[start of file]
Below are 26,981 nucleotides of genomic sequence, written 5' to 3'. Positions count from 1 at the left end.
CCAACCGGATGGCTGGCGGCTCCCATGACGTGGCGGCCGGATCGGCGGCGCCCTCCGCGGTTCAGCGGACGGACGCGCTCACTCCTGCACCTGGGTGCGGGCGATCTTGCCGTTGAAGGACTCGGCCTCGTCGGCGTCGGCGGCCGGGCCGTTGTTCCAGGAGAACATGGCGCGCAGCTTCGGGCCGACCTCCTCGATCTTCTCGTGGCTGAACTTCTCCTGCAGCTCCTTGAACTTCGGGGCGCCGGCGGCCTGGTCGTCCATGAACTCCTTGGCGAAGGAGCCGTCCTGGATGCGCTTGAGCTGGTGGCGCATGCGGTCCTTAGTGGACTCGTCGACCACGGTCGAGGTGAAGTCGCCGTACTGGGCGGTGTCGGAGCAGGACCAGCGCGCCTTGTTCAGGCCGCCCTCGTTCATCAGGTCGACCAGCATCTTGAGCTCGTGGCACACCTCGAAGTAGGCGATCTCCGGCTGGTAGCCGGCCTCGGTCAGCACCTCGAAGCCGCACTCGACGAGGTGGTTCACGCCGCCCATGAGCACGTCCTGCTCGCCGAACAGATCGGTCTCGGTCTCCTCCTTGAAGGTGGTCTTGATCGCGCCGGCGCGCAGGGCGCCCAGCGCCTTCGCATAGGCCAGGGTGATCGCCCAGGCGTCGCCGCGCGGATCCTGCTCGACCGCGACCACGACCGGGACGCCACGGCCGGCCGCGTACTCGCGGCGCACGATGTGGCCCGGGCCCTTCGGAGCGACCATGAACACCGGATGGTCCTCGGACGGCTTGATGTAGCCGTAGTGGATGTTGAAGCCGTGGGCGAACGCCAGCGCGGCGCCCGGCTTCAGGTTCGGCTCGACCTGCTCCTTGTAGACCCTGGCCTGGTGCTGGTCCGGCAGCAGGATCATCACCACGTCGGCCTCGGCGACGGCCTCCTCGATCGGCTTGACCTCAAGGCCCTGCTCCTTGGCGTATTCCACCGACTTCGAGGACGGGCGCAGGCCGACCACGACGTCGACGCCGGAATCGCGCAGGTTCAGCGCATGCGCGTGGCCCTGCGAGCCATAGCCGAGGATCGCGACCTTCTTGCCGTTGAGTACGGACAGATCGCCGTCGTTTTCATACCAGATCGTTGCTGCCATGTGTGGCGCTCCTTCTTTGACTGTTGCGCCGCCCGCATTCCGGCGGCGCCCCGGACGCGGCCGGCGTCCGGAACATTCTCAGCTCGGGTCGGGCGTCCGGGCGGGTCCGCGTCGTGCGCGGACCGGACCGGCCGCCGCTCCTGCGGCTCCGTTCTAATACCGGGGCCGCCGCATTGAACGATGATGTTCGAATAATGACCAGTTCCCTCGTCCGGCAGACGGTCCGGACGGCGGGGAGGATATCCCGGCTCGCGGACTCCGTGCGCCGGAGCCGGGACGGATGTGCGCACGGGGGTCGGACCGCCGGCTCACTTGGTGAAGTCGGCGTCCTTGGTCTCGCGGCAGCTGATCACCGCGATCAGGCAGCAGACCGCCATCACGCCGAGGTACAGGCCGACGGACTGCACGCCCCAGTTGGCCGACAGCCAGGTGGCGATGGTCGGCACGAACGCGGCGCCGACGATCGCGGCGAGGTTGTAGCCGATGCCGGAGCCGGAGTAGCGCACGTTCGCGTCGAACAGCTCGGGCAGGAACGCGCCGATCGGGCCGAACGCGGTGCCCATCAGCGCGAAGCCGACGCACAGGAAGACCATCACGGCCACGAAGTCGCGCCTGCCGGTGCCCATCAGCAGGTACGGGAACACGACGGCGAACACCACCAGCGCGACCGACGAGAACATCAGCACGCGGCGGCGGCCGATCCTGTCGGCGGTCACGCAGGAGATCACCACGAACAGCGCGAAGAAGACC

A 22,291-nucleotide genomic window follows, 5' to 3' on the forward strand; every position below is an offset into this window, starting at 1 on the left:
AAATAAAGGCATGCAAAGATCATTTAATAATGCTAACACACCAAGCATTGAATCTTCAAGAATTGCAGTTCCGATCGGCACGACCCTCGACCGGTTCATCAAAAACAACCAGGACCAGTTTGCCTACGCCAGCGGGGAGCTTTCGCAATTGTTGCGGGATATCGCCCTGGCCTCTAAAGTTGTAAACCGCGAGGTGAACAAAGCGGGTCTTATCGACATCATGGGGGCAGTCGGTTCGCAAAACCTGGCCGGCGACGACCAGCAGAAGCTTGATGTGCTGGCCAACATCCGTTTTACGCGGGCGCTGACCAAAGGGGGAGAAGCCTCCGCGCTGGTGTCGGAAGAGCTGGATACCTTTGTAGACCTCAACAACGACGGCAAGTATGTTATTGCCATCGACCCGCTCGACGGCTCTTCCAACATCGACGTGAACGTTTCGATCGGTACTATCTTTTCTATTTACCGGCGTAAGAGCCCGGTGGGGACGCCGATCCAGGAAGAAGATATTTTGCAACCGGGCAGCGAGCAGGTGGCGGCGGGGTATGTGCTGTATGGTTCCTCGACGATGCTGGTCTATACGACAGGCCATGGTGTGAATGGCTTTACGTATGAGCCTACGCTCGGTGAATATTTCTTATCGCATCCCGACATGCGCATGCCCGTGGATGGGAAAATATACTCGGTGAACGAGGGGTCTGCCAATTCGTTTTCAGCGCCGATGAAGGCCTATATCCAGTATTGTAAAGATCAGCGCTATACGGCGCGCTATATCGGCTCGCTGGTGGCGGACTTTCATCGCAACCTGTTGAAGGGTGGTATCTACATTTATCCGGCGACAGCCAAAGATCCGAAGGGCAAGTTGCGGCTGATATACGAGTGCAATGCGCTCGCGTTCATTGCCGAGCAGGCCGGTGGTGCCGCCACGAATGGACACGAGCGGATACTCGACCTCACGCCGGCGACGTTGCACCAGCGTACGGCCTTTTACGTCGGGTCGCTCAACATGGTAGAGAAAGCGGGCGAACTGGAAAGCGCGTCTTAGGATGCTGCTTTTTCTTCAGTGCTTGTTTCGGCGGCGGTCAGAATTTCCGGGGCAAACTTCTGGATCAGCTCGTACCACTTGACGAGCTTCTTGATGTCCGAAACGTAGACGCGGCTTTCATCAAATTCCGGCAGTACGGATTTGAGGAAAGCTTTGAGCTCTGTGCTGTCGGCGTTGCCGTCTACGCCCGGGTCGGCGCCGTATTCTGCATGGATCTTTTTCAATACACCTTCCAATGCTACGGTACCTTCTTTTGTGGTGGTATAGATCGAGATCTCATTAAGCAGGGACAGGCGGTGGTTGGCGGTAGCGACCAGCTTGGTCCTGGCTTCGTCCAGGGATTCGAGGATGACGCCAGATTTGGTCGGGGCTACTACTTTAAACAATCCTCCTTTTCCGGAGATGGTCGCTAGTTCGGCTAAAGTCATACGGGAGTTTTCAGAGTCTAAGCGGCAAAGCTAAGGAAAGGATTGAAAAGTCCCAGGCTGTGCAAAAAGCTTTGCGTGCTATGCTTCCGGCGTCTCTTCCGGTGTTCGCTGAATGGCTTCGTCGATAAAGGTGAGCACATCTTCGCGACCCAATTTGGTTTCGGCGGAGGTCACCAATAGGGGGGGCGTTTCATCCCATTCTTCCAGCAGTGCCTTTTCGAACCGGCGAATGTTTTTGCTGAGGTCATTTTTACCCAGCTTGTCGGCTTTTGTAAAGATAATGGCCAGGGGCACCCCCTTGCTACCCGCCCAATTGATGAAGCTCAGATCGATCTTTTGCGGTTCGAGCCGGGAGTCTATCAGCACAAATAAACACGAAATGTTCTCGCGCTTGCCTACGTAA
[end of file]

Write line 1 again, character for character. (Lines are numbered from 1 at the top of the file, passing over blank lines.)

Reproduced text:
Below are 26,981 nucleotides of genomic sequence, written 5' to 3'. Positions count from 1 at the left end.